The residential solar market in the United States has seen significant ups and downs over the past few years. As both evidence and a cause of this, what was formerly the largest company in the space, SolarCity, moved from a roughly 1/3 share of the entire residential market to fourth place, falling each quarter toward obscurity under Tesla.
But one company has been growing this entire time. For several quarters now Sunrun has been the largest residential solar company in the United States, recently surpassing 100 MW of quarterly installations. The company’s second quarter results were no exception to this upward trajectory, with a 20% year-over-year growth in revenue to $205 million, and 103 MW of deployments – up 13% year-over-year.
Sunrun reported a net loss of $105 million during the quarter, but this is nothing new – third-party solar companies consistently lose money while building long-term value.
From here things get harder to gauge. Sunrun reported $1.429 billion in “net earning assets”, a metric which reflects the value in the systems it owns, minus the debt they carry, but this metric and its calculation is unique to Sunrun and cannot be compared to other third-party solar companies like Vivint, who also use unique metrics for these values.
This net earning assets figure is actually down by $30 million from the previous quarter, but this is largely due to an increase in project level debt, and the company’s cash and restricted cash rose by $50 million, so there’s not much to see here except a company that is good at securing financing.
Instead, you have to look deeper into the company’s earnings to see the main area of concern, and it is an area that is not unique to Sunrun.
The elephant in the room
Sunrun brought down the “creation cost” of systems it financed – including those installed by its dealer network – to $3.33 per watt this quarter, but in the first half of 2019 this cost has been higher than in 2018 or even 2017. This is largely due to one category that keeps rising: sales and marketing.
Sales and marketing expense climbed to $0.80 per watt in the second quarter, which is higher than at any point since 2015. When asked by pv magazine about these costs in an interview last month, CEO Lynn Jurich largely dodged the question, instead focusing on the company’s work on reducing permitting costs and delays.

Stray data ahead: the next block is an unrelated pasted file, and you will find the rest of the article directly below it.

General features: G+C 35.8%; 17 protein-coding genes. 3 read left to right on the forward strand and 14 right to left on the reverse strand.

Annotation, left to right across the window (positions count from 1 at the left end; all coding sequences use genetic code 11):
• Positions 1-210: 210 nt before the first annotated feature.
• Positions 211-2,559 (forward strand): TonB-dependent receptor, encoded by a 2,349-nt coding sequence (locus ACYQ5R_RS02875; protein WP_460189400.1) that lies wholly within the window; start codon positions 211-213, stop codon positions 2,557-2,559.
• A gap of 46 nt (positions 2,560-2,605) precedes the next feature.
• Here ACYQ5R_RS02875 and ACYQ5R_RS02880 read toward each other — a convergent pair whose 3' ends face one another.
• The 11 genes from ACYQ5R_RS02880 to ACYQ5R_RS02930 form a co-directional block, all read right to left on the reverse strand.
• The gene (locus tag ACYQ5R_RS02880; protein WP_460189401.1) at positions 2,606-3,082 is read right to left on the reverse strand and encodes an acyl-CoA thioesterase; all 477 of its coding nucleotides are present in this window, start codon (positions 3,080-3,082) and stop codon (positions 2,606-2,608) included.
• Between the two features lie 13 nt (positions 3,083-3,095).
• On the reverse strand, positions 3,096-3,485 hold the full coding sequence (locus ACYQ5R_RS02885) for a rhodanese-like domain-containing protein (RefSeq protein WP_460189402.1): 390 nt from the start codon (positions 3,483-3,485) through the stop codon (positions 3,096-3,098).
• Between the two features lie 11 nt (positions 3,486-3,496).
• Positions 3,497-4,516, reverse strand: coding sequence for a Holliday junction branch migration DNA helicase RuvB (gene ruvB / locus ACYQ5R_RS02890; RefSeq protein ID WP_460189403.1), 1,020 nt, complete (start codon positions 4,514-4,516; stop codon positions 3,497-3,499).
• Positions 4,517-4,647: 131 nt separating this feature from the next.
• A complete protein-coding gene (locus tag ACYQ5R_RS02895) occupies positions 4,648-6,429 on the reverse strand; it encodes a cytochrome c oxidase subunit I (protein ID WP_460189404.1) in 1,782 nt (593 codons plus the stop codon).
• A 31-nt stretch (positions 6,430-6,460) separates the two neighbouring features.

Rising customer acquisition costs are an issue not only for Sunrun, but also for Vivint Solar, the second-largest third-party residential solar company and Sunrun’s biggest competitor. And at least in part as a response to this challenge Tesla moved solar sales first into its retail stores and then online, which has slashed costs but may be a factor in its rapidly shrinking market share.
And while it may be that no one has a real answer as to what to do about the increase in these costs, other costs such as the cost of PV modules and installation are on a general downward trend. Additionally, despite the falling costs of wholesale power utility rates are generally not declining. And as many of Sunrun’s customers are under net metering arrangements, this means the numbers are far from hopeless.
Also, there is a solution around the corner for at least a portion of the company’s business. California’s mandate that new homes must incorporate solar kicks in in less than six months, and this is expected to eviscerate customer acquisition and other soft costs, given that homebuilders will sign contracts for dozens or hundreds of units at a time.
CEO Lynn Jurich estimates that Sunrun has either entered into agreements or is in conversations with half the homebuilders in California, and the proof of the company’s degree of success – or potentially lack thereof – in this market will come next year.
Extra revenue streams
Another way that Sunrun can navigate these difficulties is by offering more services to increase its revenues. The company has continued to roll out is BrightBox solar+storage solution in new states this year, and has secured its first contract to supply capacity from a pool of rooftop solar and battery systems in New England, as well as a similar contract to help meet local capacity requirements in California.
On Sunrun’s results call Jurich estimated that the supply of capacity from DG solar to meet local reliability requirements is a 9 GW market in California alone, but emphasized that this business will build slowly over time, and will not represent a significant portion of the company’s revenues over the next few quarters.
In the near term the company looks to continue its growth, predicting 107 to 110 MW of deployments during the third quarter, and 16-18% deployment growth for the full year 2019. But perhaps the main takeaway is that in a difficult market, Sunrun is charting a path towards the future.
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